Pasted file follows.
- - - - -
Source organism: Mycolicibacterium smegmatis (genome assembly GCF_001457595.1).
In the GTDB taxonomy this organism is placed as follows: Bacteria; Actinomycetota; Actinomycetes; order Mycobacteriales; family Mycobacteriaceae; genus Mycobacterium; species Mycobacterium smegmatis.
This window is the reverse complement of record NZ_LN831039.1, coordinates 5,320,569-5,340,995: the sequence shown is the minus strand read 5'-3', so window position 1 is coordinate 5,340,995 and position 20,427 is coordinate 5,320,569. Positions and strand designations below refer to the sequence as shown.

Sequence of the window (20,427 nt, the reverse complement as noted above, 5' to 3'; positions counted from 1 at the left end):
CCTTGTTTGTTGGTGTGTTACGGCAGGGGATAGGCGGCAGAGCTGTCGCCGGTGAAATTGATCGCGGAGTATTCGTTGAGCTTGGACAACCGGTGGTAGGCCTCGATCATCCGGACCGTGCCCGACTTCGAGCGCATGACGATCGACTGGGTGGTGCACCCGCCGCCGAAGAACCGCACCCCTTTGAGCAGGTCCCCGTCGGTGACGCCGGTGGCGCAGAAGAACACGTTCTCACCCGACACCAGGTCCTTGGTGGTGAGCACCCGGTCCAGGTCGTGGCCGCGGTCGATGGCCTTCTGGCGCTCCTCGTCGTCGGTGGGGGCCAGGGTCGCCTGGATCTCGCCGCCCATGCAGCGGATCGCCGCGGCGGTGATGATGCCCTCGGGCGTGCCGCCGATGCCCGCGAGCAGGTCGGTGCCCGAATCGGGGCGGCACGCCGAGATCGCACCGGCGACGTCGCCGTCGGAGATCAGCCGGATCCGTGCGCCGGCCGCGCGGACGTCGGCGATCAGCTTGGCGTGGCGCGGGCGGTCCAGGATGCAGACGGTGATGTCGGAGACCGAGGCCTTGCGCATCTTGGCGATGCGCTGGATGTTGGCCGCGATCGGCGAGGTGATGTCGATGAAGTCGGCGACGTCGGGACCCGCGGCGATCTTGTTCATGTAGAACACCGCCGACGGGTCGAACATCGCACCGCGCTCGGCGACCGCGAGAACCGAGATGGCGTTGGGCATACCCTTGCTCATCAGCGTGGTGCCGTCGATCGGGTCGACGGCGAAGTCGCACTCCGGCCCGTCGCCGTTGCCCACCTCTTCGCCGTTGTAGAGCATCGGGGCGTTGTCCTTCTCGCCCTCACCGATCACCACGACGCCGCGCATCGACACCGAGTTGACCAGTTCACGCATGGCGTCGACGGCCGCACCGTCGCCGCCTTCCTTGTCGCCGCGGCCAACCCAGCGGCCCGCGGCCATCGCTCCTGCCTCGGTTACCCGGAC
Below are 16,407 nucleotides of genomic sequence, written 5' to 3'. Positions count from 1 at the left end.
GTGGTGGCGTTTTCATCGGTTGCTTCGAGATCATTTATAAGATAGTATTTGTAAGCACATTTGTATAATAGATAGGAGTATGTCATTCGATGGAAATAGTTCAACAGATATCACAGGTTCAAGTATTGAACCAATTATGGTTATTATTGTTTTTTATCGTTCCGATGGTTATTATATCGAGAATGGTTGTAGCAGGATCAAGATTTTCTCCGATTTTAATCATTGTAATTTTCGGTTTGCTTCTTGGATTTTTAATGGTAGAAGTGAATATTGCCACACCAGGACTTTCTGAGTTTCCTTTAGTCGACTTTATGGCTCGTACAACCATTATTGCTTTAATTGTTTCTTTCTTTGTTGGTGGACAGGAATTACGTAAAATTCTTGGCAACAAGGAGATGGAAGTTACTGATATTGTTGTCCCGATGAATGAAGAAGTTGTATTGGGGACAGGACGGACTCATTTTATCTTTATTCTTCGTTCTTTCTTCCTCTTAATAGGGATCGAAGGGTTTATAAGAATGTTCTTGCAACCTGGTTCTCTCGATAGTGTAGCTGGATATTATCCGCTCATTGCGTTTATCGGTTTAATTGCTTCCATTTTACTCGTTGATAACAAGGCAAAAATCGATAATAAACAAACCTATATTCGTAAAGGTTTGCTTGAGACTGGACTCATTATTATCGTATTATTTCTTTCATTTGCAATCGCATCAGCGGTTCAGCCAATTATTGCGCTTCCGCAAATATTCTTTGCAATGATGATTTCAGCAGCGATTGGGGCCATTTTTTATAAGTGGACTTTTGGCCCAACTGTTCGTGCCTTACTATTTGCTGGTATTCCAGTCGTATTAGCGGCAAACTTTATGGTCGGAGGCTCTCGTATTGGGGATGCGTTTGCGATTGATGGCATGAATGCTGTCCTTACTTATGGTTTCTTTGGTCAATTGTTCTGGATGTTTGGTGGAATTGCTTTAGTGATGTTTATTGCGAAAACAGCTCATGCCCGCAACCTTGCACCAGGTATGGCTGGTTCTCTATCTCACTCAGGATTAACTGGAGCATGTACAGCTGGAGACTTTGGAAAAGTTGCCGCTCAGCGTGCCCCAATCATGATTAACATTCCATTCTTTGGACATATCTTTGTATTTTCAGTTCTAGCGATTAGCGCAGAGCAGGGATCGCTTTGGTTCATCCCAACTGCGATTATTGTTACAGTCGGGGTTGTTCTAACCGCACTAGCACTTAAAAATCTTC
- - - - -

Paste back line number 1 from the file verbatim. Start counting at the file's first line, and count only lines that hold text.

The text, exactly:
Source organism: Mycolicibacterium smegmatis (genome assembly GCF_001457595.1).